Let's start out with the fact that clutch hitting is one of the most controversial issues in sabermetrics.  The majority position seems to support the idea that clutch hitting is largely a matter of luck, i.e., it is not a repeatable skill.  Tango's more recent contest indicates that clutch skill can be identified, but that the effect is relatively small.  Others (including Bill James) argue that clutch hitting skill is too difficult to measure, and conclude that the evidence is not adequate to support a conclusion.  I tend to fall in the latter camp.  In addition to the statistical issues raised by James, if we cannot agree on what constitutes the best measure of clutch, we will always have difficulty reaching a unanimous verdict.  I will add that I have not seen any statistical studies which are based on the Fangraphs clutch statistic.

If the Astros' clutch hitting has been critical to beating the Pythag win-loss record...and if the clutch results are basically luck...then this could be a bad predictor for the Astros in 2011, since it might indicate a regression in win-loss record.  The Astros' consistency in beating the pythag over the years leads me to discount this conclusion, but that argument can be made.  Another possibility is that something about the Astros' team construction favors the team's ability to beat its Pythag.  If that's true, then maybe this is a positive factor for the future.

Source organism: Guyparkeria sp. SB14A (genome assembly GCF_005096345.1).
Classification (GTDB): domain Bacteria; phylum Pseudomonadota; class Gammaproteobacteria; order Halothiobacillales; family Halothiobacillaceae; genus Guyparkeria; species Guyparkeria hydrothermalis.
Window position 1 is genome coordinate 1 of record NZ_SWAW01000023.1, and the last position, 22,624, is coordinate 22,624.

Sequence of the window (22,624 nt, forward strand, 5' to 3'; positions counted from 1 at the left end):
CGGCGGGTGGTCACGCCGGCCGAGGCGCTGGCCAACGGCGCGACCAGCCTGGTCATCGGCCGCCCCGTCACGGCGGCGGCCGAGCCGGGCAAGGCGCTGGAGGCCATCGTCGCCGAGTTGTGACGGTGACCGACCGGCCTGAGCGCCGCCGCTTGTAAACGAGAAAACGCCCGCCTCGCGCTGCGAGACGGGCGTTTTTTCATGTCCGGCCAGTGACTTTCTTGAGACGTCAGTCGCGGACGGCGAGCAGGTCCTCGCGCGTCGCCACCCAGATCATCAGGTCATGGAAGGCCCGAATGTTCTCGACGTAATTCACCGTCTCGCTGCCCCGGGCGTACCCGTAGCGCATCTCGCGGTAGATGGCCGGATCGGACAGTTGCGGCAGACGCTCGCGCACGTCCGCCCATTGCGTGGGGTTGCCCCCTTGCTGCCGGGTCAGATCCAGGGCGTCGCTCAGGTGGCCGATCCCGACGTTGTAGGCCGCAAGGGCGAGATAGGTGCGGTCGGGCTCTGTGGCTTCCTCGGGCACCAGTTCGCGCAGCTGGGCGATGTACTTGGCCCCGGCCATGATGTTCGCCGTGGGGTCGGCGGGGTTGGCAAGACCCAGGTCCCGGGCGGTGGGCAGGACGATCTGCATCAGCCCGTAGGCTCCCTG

It's also worth noting that two of the Astros' better clutch performers over the last three years, Lance Berkman and Geoff Blum, will not be on next year's team.  Will that change the clutch character of the Astros?  Again, who knows?

Let's look at the new guys.  Bill Hall has a fairly consistent positive clutch result over his career.  Hall shows a negative clutch result in only one out of nine seasons.  His total clutch score over those seasons is +3.88.  For what it's worth, that compares favorably to Lance Berkman.  Clint Barmes, on the other hand, had a negative clutch stat for five of his seven seasons, and his cumulative clutch score is -2.79.  As for the younger additions to the team last year, it's too early to say much, even though in small samples Chris Johnson and Wallace fared well on the clutch stat, while Castro did not. Carlos Lee will be back, and he is one of the most consistent clutch performers active in baseball.  Michaels, Pence and Bourn, who also have excelled on the clutch statistic, will still be in the lineup. 

Any thoughts or reactions?